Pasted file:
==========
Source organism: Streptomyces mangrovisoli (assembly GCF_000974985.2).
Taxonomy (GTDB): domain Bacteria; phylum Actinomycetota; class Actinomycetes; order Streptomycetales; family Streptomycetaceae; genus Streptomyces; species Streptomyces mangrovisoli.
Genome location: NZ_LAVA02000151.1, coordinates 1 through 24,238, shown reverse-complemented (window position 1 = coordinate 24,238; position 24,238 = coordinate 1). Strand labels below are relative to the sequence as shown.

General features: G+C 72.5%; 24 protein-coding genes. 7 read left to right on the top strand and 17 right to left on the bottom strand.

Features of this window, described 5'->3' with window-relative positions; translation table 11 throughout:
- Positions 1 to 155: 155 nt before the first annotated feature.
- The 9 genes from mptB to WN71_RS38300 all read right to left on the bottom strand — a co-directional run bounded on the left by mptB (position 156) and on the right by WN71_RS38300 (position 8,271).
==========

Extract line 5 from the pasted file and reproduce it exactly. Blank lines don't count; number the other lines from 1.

Features of this window, described 5'->3' with window-relative positions; translation table 11 throughout: